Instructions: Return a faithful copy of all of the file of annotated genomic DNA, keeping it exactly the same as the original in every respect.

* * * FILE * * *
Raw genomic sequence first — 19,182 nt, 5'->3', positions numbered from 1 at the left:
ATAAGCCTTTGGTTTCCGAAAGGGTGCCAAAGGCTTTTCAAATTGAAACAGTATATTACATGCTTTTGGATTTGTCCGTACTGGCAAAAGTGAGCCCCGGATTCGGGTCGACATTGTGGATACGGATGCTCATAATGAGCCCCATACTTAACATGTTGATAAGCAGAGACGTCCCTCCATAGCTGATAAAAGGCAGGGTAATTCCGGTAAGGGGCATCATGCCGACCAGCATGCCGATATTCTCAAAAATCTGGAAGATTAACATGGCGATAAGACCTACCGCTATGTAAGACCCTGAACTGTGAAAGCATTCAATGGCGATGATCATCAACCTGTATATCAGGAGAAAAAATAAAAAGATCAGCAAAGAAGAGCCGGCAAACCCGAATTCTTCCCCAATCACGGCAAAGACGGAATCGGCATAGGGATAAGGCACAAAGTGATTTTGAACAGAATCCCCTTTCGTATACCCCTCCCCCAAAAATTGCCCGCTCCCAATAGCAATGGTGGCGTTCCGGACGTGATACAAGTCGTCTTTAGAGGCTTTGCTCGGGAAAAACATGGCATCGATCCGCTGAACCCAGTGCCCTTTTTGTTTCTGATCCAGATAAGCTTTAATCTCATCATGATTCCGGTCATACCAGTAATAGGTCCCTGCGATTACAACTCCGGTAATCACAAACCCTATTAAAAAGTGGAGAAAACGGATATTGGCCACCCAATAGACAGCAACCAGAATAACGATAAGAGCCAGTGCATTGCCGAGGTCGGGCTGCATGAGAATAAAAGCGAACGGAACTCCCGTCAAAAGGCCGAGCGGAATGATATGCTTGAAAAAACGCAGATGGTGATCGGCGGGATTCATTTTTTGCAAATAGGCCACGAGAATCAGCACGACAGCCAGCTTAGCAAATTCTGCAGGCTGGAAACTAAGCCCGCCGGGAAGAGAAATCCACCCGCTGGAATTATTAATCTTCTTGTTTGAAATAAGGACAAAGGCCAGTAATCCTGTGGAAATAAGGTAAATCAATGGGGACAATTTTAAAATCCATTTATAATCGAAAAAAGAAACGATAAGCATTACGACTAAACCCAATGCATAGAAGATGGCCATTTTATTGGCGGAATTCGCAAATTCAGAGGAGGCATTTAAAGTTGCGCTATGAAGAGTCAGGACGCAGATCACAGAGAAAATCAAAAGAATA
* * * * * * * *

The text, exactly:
Raw genomic sequence first — 19,182 nt, 5'->3', positions numbered from 1 at the left:
ATAAGCCTTTGGTTTCCGAAAGGGTGCCAAAGGCTTTTCAAATTGAAACAGTATATTACATGCTTTTGGATTTGTCCGTACTGGCAAAAGTGAGCCCCGGATTCGGGTCGACATTGTGGATACGGATGCTCATAATGAGCCCCATACTTAACATGTTGATAAGCAGAGACGTCCCTCCATAGCTGATAAAAGGCAGGGTAATTCCGGTAAGGGGCATCATGCCGACCAGCATGCCGATATTCTCAAAAATCTGGAAGATTAACATGGCGATAAGACCTACCGCTATGTAAGACCCTGAACTGTGAAAGCATTCAATGGCGATGATCATCAACCTGTATATCAGGAGAAAAAATAAAAAGATCAGCAAAGAAGAGCCGGCAAACCCGAATTCTTCCCCAATCACGGCAAAGACGGAATCGGCATAGGGATAAGGCACAAAGTGATTTTGAACAGAATCCCCTTTCGTATACCCCTCCCCCAAAAATTGCCCGCTCCCAATAGCAATGGTGGCGTTCCGGACGTGATACAAGTCGTCTTTAGAGGCTTTGCTCGGGAAAAACATGGCATCGATCCGCTGAACCCAGTGCCCTTTTTGTTTCTGATCCAGATAAGCTTTAATCTCATCATGATTCCGGTCATACCAGTAATAGGTCCCTGCGATTACAACTCCGGTAATCACAAACCCTATTAAAAAGTGGAGAAAACGGATATTGGCCACCCAATAGACAGCAACCAGAATAACGATAAGAGCCAGTGCATTGCCGAGGTCGGGCTGCATGAGAATAAAAGCGAACGGAACTCCCGTCAAAAGGCCGAGCGGAATGATATGCTTGAAAAAACGCAGATGGTGATCGGCGGGATTCATTTTTTGCAAATAGGCCACGAGAATCAGCACGACAGCCAGCTTAGCAAATTCTGCAGGCTGGAAACTAAGCCCGCCGGGAAGAGAAATCCACCCGCTGGAATTATTAATCTTCTTGTTTGAAATAAGGACAAAGGCCAGTAATCCTGTGGAAATAAGGTAAATCAATGGGGACAATTTTAAAATCCATTTATAATCGAAAAAAGAAACGATAAGCATTACGACTAAACCCAATGCATAGAAGATGGCCATTTTATTGGCGGAATTCGCAAATTCAGAGGAGGCATTTAAAGTTGCGCTATGAAGAGTCAGGACGCAGATCACAGAGAAAATCAAAAGAATA